At the end of the encounter, the rooster swallows the weakened snake whole, sliding the reptile into its beak as the creature’s muscles coil uselessly a couple more times.
Read the rest
A 90-year-old woman in Mobile, AL wasn't going to let a venomous snakebite ruin her day. On her way to her weekly Crafty Critters club at church, Nell Toenes thought she saw a pretty leaf and picked it up. It turned out to be a snake that bit her in the hand. Read the rest
Jerry Kimball of Sioux Falls, South Dakota received a $190 ticket because he failed to put a leash on his pet boa constrictor, Lucy, when he took her to a park. “He was literally asking me to put a rope around my snake,” Kimball told The Argus Leader. “I was like ‘dude, no.’ I was dumbfounded.”
Animal Control Supervisor Julie DeJong told the paper that the ticket was appropriate. “Snakes fall under the same restrictions as cats and dogs,” she stressed. Read the rest
After going down a rabbit hole of watching snakes drinking water, I can say this is the best one: a two-headed albino snake, with one head fighting with the other on getting some water. NEED SNEK DRINX PLS BRO. Read the rest
Researchers in a southern Brazil grassland spotted a tarantula munching on a foot-long snake. It's the first time a tarantula having this particularly hearty meal has been documented in the wild. The non-venomous snake is a Erythrolamprus almadensis and the tarantula is a Grammostola quirogai that boasts .8-inch long fangs. Federal University of Santa Maria graduate student Leandro Malta Borges found the dining tarantula under a rock. From National Geographic:
As Borges looked on, the tarantula huddled over the decomposing snake, chowing down on the exposed, liquefied guts.
In their description of the scene, published in Herpetology Notes in December 2016, the researchers chalk up the snake’s demise to an accidental break-in. In Serra do Caverá, many tarantula species, in particular sedentary females, hide in the rocks.
“Most likely, the snake was surprised upon entering the spider’s environment and hence [was] subdued by it,” the researchers write.
(photo by Gabriela Franzoi Dri) Read the rest
The Texas Park and Wildlife Department recently posted this photo of a particularly stylish Western rat snake.
Read the rest
I think rubbing them was superfluous -- they seemed to be in a hurry to away. Read the rest
Waffle, a baby Shai-Hulud (terrestrial name: Kenyan sand boa), enjoys his new sandbox. His human companion, Jenny Gaines, says:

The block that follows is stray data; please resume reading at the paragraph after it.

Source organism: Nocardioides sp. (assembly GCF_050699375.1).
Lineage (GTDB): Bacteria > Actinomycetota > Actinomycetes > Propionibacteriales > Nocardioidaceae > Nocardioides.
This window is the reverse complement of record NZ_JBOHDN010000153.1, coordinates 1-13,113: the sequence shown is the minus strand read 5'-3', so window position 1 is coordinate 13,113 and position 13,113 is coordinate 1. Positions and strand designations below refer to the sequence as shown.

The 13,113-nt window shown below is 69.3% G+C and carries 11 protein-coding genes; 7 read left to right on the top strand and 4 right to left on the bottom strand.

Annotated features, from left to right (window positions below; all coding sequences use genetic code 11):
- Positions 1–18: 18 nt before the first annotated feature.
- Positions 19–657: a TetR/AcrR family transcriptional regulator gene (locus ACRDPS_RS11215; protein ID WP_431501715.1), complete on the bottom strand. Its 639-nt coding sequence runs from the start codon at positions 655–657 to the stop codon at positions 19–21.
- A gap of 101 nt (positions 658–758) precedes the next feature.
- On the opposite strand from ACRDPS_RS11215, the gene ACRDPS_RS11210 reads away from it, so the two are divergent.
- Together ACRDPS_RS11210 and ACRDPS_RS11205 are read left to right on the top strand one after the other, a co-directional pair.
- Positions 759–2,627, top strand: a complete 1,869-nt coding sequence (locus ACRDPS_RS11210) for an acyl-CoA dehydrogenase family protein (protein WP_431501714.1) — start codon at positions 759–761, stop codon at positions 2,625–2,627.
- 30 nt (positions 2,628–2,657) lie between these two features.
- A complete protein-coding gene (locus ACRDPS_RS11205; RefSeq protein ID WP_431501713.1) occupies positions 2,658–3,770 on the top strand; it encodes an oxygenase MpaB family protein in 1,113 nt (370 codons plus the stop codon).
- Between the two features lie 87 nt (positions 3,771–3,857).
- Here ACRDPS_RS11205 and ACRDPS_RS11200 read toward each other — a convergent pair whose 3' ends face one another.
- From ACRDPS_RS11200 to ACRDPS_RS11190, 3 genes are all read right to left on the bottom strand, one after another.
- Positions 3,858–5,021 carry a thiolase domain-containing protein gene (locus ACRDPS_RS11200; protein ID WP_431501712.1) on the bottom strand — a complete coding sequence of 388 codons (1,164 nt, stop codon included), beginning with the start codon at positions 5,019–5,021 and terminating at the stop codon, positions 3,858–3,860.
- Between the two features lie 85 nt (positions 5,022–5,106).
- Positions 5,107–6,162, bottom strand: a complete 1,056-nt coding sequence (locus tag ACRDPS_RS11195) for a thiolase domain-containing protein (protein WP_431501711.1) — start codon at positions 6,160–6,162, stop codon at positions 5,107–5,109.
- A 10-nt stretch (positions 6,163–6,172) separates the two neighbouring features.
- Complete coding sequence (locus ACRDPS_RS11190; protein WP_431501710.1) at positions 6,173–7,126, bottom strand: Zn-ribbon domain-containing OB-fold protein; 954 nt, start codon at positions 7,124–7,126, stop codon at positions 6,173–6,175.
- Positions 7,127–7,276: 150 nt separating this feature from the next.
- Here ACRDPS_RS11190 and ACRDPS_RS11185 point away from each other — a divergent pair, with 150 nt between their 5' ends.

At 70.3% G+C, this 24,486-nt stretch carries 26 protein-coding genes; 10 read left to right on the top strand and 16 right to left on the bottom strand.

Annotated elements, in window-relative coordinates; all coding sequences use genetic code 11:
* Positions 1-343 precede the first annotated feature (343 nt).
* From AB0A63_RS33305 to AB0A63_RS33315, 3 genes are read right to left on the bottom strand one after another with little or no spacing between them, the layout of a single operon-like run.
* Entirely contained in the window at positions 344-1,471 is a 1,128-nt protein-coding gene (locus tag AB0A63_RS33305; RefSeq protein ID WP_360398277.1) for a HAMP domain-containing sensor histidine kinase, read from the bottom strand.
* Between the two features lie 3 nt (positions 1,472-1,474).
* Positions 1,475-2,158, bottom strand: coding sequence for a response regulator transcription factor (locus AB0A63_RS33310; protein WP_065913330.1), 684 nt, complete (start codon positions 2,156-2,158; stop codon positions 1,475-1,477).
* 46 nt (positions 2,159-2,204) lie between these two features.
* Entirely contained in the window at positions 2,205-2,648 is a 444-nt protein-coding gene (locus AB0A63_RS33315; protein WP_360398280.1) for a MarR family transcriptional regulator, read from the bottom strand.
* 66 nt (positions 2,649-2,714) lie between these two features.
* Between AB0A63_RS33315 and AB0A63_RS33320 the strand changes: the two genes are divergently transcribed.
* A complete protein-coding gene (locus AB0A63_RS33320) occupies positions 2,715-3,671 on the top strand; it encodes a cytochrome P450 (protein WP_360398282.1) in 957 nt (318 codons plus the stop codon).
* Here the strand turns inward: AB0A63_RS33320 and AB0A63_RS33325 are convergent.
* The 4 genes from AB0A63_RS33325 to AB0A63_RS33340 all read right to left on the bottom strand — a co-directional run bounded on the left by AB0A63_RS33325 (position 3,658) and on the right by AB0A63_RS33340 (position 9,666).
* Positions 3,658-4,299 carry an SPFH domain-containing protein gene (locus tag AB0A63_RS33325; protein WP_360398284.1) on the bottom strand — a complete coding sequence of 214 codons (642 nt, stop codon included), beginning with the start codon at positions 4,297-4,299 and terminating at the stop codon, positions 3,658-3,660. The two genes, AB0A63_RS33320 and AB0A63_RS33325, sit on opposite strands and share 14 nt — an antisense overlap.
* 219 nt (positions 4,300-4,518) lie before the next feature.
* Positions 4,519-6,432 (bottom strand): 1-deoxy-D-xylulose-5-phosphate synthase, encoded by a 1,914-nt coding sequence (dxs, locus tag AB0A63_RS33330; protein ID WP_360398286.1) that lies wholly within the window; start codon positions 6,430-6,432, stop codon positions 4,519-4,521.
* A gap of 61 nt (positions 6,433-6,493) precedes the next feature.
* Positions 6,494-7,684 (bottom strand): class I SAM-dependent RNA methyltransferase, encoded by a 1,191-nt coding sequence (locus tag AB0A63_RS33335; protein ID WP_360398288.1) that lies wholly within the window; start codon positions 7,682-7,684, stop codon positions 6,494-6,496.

Read the rest
He's one of my "Reptile Ambassadors" in my educational reptile show business, Waffle & Friends Reptile Shows. My goal is public outreach to help spread understanding and appreciation of reptiles - especially snakes, who are so unfairly treated.
Why would Alcott Smith, at the time nearly seventy, affable and supposedly of sound mind, a blue-eyed veterinarian with a whittled-down woodman’s frame and lupine stamina, abruptly change his plans (and clothes) for a quiet Memorial Day dinner with his companion, Lou-Anne, and drive from his home in New Hampshire to New York State, north along the western rim of a wild lake, to a cabin on a corrugated dirt lane called Porcupine Hollow? Inside the cabin fifteen men quaffed beer, while outside a twenty-five- inch rattlesnake with a mouth full of porcupine quills idled in a homemade rabbit hutch. It was the snake that had interrupted Smith’s holiday dinner.
Excerpted from Ted Levin's America's Snake. Available from Amazon.
Because of a cascade of consequences there aren’t many left in the Northeast: timber rattlesnakes are classified as a threatened species in New York and an endangered species everywhere in New England except Maine and Rhode Island where they’re already extinct. They could be gone from New Hampshire before the next presidential primary. Among the cognoscenti it’s speculated whether timber rattlesnakes ever lived in Quebec; they definitely did in Ontario, where rattlesnakes inhabited the sedimentary shelves of the Niagara Gorge but eventually died off like so many failed honeymoons consummated in the vicinity of the falls.
That rattlesnakes still survive in the Northeast may come as a big surprise to you, but that they have such an impassioned advocate might come as an even bigger surprise. Actually, rattlesnakes have more than a few advocates, both the affiliated and the unaffiliated, and as is so often the case, this is a source of emotional and political misunderstandings, turf battles and bruised egos. Read the rest
The secretary bird looks and moves like I'd imagine a dinosaur looked and moved. Here is one giving a rubber snake the business.
From Reuters: "Scientists are studying the snake-hunting ability of the secretary bird from sub-Saharan Africa, which can kick a snake to death with a force five times its own body weight." Read the rest